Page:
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Nintendo Gamer

From Wikipedia, the free encyclopedia

Nintendo Gamer
Nintendo Gamer - Issue 80.jpg
Issue 80 (October 2012) of Nintendo Gamer - the cover art is by Wil Overton and features Mario, Link and Samus Aran
EditorMark Green (2006–2007)
Nick Ellis (2007–2010, 2012)
Martin Kitts (2010–2011)
Charlotte Martyn (2011–2012)
Matthew Castle (2012)
CategoriesComputer and video games
FrequencyMonthly
CirculationABC 7,745 (January–December 2011)[1]
First issue13 July 2006
Final issue7 September 2012
CompanyFuture plc
CountryUnited Kingdom
LanguageEnglish
Websitehttp://www.nintendo-gamer.net
ISSN2049-4300

Nintendo Gamer was a magazine published in the United Kingdom which mainly covered Nintendo video game consoles and software. It was the successor publication to N64 Magazine, later renamed NGC Magazine (1997–2006) and Super Play (1992–1996), continuing the unique style of those magazines. The publication was originally known as NGamer, with the first issue being released on 13 July 2006. From issue 71 onward, released on 5 January 2012, the magazine was renamed Nintendo Gamer and was significantly reformatted.[2] On 30 August 2012, it was announced that issue 80 was to be the magazine's final issue.[3][4]

Upon launch the magazine covered the Nintendo DS, GameCube and Game Boy Advance formats, with pre-release coverage of the Wii. Full Wii and Nintendo 3DS coverage were added over time, as were reports about the then-upcoming Wii U in later issues.

Editorial staff and guest reviewers

Mark Green served as editor from issues 1 to 19. Nick Ellis served as editor for issues 20 to 47, and deputy editor Martin Kitts stood in as editor until his return. Ellis returned as editor for issues 54 to 56 and issues 78 to 80.

Guest reviewers

People who occasionally contributed game reviews included:

Content during NGamer era

NGamer (issues 1 to 70) had many sections and features in its magazine, including:

  • NGExpress: A round-up of recent news, rumours, gossip, facts and opinions.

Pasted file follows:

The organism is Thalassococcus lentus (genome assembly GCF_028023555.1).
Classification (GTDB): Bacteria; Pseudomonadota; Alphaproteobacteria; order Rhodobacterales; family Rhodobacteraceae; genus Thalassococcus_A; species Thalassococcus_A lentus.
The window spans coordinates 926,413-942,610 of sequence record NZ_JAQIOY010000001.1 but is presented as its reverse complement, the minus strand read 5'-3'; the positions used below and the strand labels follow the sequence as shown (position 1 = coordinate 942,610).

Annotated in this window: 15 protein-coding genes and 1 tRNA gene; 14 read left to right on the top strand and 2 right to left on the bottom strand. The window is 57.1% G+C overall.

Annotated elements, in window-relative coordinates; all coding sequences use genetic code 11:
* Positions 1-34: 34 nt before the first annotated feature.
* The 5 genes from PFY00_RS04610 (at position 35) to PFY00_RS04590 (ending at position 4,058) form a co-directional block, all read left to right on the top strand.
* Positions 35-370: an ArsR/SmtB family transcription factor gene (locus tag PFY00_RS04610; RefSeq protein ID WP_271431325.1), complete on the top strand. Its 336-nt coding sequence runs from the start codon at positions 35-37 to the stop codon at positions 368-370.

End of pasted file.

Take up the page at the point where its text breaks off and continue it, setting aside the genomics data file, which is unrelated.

• News Blast: This section contained rumours or news stories of the last month and charts for British and international game sales for Nintendo console formats.
  • Online Desk: A double-page section dedicated to Nintendo on the Internet.
  • Previews: This section gave previews of upcoming games on Nintendo systems.
  • Reviews: This section had reviews for games released over the previous month and between the current and next issues.
  • Feature: A section that contained a special feature on a certain subject.
  • World of Nintendo: This section contained varied content on Nintendo, including news relating to Nintendo and content from the Internet.
  • Page 89: A selected page designated for random happenings in NGamer. It was no longer called this in later issues of NGamer, as movements in the magazine meant it no longer occupied a selected page.
  • Mailbox: The section where letters, e-mails and texts from readers were published.
  • World of Pokémon: This section focused on the Pokémon franchise, including news relating to the franchise and content from the Internet.
  • Download: A section dedicated to retro gaming and fielded by "R.O.B.'s brother: DR64", as designed by illustrator Wil Overton.
  • Meanwhile...: A double-page spread which summarised key new titles and news related to non-Nintendo platforms.
  • NGamer Directory: Contained a list of the top 50 Wii, DS, and Game Boy Advance games judged by NGamer.

NGTV

NGTV was the name applied to the DVD given away with the first 15 issues of NGamer. Each DVD included footage of both newly released and upcoming games, among other footage.

Other languages

A Brazilian edition, NGamer Brasil [pt], was published by Editora Europa from 2007 to 2010.[5] It featured links with the original NGamer and some features from the UK magazine were translated. It was published monthly with a page length of about 100 pages.

In October 2007, the Spanish version of the magazine became available in stores. It was published by Editorial Globus.[6] However, it only lasted 19 issues until it stopped being published in 2009. Most of its content were translated from the UK issues.

There was another Nintendo magazine named NGamer (alternative spelling: [N]Gamer) of Dutch origin with no links whatsoever to the UK magazine. This magazine pre-dates the British version by three years; it was published from 2003 to 2013.[7] Other than the similar name and the shared specialisation, they are wholly unrelated.

References

  1. ^ "N Gamer". Audit Bureau of Circulations. Archived from the original on 3 March 2016.
  2. ^ GamesRadar Staff (5 January 2012). "NGamer, the UK's only independent Nintendo magazine, is relaunched today as Nintendo Gamer". GamesRadar. Retrieved 21 May 2021.
  3. ^ MCV Staff (30 August 2012). "Future closes Nintendo Gamer". MCV. Retrieved 21 May 2021.
  4. ^ "Nintendo Gamer magazine to close". Nintendo Gamer. 2 September 2012. Archived from the original on 2 September 2012. Retrieved 1 September 2018.
  5. ^ "Revistas Edge e NGamer são canceladas no Brasil". UOL Jogos (in Portuguese). 8 November 2010. Archived from the original on 11 November 2010. Retrieved 21 May 2021.
  6. ^ "NGamer, nueva revista independiente sobre Nintendo en castellano". MeriStation (in Spanish). 15 October 2007. Retrieved 21 May 2021.
  7. ^ "HUB trekt stekker uit [N]Gamer". Entertainment Business (in Dutch). 12 March 2013. Retrieved 21 May 2021.

External links

This page was last edited on 23 May 2021, at 03:02
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